Off to the vet the next day. She specialises in avians. Yes, she had seen this before, and yes, it was often treated successfully. No promises, but she prescribed a course of antibiotics to clear up the ear infection if that was what the problem was. Two days later the little blighter was holding his head up straighter. Not that we believed our eyes, you understand! We felt more that it was wishful thinking on our part.

We didn't take any pictures of this period of his life because we felt it was inappropriate to photograph a bird that was about to be put to sleep. The earlier pics were fine because we needed photographic evidence to show the owners, especially if things had gone bad. This time, we knew instinctively that he had reached the end of his travels, whatever the outcome!

I've bestowed on him the title of 'Rambo', based purely on his apparent ability to overcome all the odds. The difference is that this little guy is for real. He continues to improve by the day. He still flies like a brick, but he is getting stronger and more adept as time moves on. He still begs to be hand-fed if he thinks he can get away with it, but he has begun to discover the bins of food laid out for him, and we often find his crop is stuffed full without any help from us. The one ritual he continues to observe is to stridently demand to be let out of his cage when he hears movement in the house.

Here he is nearly three months later ...


Who would have thought he had a hole in his head, followed by a twisted neck, only two and a half months ago!


This little fella is here to stay. He is slowly beginning to bond with the adult birds and appears to tease them now that he knows he can fly out of danger when there is threat of a winged attack. He doesn't have an inbuilt fear mechanism, certainly not with humans or dogs!

Don't believe me? Take a look ...



If you've stayed with me this long I am sure you'll agree that it was a tale worth telling.

Even if birds aren't your bag ...


back to the top


Lee said...

Terry, that was an amazing story. The will to live is indeed the best and greatest gift God has given us. Thank you for sharing that.

Title of song and name of performer in video, please? It was lovely.


Fletch said...

Glad you enjoyed it Lee. I was hesitant about putting it up because the life story of a 'bird' doesn't seem to be of any significance.

The omission of the song title and performer was my 'bad'. I will probably re-cut the vid and include it in the credits, but for now ...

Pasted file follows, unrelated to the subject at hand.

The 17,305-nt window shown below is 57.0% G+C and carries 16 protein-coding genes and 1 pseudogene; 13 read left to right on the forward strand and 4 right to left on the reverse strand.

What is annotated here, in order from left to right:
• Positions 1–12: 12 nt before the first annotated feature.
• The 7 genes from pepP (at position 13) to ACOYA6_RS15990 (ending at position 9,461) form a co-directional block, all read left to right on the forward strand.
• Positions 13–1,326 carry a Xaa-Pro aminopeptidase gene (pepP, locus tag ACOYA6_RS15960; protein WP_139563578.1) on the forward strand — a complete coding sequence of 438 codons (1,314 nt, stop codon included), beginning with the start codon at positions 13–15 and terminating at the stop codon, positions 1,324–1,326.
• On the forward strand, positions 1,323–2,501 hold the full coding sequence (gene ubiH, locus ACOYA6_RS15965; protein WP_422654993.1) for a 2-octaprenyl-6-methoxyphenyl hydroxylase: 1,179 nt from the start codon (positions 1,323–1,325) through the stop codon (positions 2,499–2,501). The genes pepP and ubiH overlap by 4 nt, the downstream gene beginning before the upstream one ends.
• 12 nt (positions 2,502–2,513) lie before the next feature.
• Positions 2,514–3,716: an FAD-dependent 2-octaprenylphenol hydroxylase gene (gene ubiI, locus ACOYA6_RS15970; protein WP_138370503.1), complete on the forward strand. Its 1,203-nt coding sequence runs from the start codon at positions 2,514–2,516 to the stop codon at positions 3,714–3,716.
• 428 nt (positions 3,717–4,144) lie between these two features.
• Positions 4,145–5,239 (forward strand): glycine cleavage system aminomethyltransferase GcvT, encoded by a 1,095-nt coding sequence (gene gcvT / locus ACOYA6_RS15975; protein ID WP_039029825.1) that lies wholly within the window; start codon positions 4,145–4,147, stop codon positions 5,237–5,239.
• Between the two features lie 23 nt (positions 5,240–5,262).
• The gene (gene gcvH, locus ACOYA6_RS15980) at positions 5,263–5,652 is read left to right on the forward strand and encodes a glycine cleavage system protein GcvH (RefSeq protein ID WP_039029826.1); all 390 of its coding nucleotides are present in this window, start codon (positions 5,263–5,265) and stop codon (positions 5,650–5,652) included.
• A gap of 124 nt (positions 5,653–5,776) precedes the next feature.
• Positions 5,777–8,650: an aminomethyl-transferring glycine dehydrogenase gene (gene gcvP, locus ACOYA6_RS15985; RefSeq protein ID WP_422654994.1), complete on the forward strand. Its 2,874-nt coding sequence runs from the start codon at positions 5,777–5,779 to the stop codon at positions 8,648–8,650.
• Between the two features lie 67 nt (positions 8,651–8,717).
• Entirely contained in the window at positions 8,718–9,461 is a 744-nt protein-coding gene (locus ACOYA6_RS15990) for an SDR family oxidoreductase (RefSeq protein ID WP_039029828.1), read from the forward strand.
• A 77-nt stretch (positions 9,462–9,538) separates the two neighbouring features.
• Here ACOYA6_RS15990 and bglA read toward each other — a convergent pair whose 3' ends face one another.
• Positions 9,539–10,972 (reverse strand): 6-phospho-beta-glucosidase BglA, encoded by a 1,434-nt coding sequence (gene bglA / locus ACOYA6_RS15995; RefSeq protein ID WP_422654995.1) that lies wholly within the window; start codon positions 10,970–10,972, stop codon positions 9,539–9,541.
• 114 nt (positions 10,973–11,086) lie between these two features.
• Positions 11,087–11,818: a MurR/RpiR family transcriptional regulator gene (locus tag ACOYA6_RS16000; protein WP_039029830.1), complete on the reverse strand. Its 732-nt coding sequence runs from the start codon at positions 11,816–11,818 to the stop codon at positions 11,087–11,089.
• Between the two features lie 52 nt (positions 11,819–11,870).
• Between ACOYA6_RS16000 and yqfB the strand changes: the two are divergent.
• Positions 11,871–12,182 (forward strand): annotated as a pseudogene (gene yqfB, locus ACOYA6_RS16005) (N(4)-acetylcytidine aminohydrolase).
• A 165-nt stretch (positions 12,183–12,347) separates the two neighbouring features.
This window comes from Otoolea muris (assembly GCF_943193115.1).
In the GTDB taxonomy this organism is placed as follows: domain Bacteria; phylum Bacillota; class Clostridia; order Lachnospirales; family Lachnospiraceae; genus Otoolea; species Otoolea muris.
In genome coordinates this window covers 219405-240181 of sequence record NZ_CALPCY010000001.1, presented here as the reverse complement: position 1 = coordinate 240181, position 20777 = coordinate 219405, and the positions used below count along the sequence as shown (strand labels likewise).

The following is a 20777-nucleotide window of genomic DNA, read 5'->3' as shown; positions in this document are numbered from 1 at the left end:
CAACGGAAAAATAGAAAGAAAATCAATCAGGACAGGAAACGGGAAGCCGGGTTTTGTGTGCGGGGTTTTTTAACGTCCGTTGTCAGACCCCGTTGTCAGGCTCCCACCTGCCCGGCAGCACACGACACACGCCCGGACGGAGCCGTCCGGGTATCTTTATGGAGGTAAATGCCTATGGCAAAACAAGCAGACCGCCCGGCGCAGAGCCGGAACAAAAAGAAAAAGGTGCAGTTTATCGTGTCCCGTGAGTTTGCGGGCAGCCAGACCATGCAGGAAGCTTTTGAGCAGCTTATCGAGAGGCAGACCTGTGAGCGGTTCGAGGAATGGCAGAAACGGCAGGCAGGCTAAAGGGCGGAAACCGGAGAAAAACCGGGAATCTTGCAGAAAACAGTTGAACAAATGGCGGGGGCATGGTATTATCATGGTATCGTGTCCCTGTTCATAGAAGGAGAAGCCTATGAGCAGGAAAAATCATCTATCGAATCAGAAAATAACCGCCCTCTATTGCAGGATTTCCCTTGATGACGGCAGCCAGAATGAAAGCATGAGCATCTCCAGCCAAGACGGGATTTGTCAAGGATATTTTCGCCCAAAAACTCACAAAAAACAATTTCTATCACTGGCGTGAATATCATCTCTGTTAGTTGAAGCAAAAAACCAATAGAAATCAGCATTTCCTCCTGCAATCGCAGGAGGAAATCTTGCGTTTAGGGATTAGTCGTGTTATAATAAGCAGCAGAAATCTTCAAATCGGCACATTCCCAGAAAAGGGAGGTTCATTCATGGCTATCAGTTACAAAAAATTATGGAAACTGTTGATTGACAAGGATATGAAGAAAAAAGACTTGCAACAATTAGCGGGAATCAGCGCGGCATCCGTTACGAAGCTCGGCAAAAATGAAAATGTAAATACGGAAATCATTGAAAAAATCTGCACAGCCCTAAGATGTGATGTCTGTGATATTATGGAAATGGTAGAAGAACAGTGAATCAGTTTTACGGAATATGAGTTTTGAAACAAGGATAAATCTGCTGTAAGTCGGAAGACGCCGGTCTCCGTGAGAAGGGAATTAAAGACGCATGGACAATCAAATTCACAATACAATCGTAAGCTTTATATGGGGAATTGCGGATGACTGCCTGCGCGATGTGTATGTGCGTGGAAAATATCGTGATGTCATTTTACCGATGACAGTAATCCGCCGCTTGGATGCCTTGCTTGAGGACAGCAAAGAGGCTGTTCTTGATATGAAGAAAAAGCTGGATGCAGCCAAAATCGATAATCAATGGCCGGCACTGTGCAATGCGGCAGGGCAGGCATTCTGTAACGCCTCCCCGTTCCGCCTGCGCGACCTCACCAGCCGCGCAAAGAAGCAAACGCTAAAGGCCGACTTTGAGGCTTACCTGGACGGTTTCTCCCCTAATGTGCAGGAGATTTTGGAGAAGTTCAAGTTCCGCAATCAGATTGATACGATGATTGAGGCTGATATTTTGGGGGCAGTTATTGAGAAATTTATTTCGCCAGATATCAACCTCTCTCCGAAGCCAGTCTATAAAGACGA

Song title: Bubbly
Singer: Colby Caillat

CrazyCath said...

Awwww! That is the best. I'm gonna tell Thyson though that you called him no-brain. There has to be brain there. He never squashed that bird! And he was getting well bossed around by the bird!

What a great job you did. I would never have known what to do. It would have been the vet from the start and I don't know what they would have advised about such a poorly critter.

Loved the video and the background song. Not to mention the titles etc....
Great post.

Fletch said...

Thanks Cath.

You may tell Thyson anything you want - mostly he leaves the batteries out of his deaf-aid!

I'm glad there are at least TWO visitors that manage to comment.

Shrinky said...

That video is simply amazing, my whole family loved watching it. It says a huge amount about Thyson too, what a softie he is, adorable!

And yes, a beautiful tale of why we should never give up, regardless. Thanks for making me (and my whole brood) smile. A wonderful story Fletch, and well told.

Fletch said...

Thanks Carol.

Imagine the whole 'Shrinky Brood' finding the vid enjoyable. An accolade, indeed!

As Maria says about little Rambo, "He doesn't know he is handicapped, and I am not about to tell him!"

This little tyrant will probably pop up in another post or two ...

bulbul said...

You say the story about a bird doesn't seem to be of significance? I came to your story as if being guided by a magic hand. I've learnt my lesson for life. One can be a survivor, woman or beast. You just must have it in you. Your bird has it it in him. I hope I do. Thanks birdie.

Fletch said...

Thanks for the comment bulbul.

I always knew the name'bulbul' as referring to a species of bird in India.

Is it still so?

bulbul said...


There are many species of 'bulbuls'in India. It is also quite a common name for girls from the East. Though I am from the South.:)

I wake up every morning to the call of the 'Red vented bulbul'.

Birds are my friends.

Carolina said...

I'm so glad you gave me the link to this story (I will read the other two too). It's a wonderful tale. I like Maria! (okay, I like you too)
How is Rambo doing now?



My Gizmo's

Gizmo Richards' Best-ever Freeware List. You really should pay him a visit! - (link opens in a new window)

All the tools and templates you need for a successful blog display! - (link opens in a new window)

Powered By Blogger! - (link opens in a new window)


width A cheeky little red

Here's a toast to your health.

"Lang May Yer Lumb Reek!"
(Scottish for 'long may your chimney smoke')

or if you prefer,

"Bottoms Up!"